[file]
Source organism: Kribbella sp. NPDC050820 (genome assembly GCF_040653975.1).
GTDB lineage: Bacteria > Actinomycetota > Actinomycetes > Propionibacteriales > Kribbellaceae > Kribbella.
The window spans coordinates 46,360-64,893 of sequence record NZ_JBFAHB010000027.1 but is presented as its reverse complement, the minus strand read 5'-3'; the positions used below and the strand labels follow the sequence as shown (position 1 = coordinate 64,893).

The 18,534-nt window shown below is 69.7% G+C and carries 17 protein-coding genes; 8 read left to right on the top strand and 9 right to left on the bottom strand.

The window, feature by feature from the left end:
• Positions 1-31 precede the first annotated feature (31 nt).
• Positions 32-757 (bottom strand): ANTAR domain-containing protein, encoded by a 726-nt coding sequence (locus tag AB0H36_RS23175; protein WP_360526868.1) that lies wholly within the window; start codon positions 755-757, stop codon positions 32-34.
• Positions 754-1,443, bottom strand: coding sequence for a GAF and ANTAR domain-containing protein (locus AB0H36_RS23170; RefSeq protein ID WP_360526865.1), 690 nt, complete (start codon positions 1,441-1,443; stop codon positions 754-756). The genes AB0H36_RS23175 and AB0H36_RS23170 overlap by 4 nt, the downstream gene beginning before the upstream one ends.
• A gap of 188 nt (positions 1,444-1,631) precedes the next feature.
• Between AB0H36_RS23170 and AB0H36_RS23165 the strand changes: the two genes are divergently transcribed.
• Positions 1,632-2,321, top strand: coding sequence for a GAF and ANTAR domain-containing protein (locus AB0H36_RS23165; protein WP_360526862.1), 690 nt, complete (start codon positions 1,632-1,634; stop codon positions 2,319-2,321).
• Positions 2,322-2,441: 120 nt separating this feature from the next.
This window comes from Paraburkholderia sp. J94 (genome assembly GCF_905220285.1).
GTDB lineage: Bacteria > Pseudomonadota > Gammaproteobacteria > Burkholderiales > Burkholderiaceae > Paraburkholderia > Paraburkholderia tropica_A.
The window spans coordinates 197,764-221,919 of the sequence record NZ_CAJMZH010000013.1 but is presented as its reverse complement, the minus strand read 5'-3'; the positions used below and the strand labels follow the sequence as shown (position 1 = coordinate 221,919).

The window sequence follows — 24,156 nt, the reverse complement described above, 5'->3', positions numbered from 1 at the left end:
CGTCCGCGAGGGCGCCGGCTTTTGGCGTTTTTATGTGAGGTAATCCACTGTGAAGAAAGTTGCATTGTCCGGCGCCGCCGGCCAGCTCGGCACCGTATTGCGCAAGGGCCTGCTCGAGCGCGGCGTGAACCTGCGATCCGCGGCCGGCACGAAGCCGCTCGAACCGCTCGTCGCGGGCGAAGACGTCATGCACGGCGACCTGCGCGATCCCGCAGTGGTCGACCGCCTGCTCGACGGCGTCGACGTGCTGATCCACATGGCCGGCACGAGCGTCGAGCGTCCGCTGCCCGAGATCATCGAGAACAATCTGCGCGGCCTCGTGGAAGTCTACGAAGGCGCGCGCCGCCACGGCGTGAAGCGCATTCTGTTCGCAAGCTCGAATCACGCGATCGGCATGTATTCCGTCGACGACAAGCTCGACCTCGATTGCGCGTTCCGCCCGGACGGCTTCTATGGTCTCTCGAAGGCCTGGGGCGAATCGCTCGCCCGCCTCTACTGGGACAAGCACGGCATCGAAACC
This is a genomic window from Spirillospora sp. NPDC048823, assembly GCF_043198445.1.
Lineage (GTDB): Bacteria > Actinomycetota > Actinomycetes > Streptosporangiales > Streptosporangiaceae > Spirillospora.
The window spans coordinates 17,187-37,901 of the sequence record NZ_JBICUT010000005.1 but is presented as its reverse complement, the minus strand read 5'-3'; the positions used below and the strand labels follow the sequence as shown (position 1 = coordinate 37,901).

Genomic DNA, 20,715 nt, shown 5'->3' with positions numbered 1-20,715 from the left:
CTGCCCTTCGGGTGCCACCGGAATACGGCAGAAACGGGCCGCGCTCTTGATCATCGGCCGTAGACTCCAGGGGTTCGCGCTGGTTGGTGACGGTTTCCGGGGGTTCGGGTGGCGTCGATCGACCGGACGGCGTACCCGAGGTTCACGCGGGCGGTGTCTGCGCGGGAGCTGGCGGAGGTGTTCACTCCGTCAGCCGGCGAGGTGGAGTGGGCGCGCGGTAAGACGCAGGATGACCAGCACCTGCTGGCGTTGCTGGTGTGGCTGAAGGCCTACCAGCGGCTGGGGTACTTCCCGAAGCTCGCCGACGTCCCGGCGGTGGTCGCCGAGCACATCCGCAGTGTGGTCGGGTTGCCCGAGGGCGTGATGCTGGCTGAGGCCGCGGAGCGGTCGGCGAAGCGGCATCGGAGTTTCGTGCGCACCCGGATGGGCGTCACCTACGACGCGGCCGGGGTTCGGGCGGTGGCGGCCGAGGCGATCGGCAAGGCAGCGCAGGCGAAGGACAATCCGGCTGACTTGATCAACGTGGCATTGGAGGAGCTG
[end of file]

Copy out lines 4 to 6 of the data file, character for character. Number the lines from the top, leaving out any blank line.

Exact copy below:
The 18,534-nt window shown below is 69.7% G+C and carries 17 protein-coding genes; 8 read left to right on the top strand and 9 right to left on the bottom strand.

The window, feature by feature from the left end:
• Positions 1-31 precede the first annotated feature (31 nt).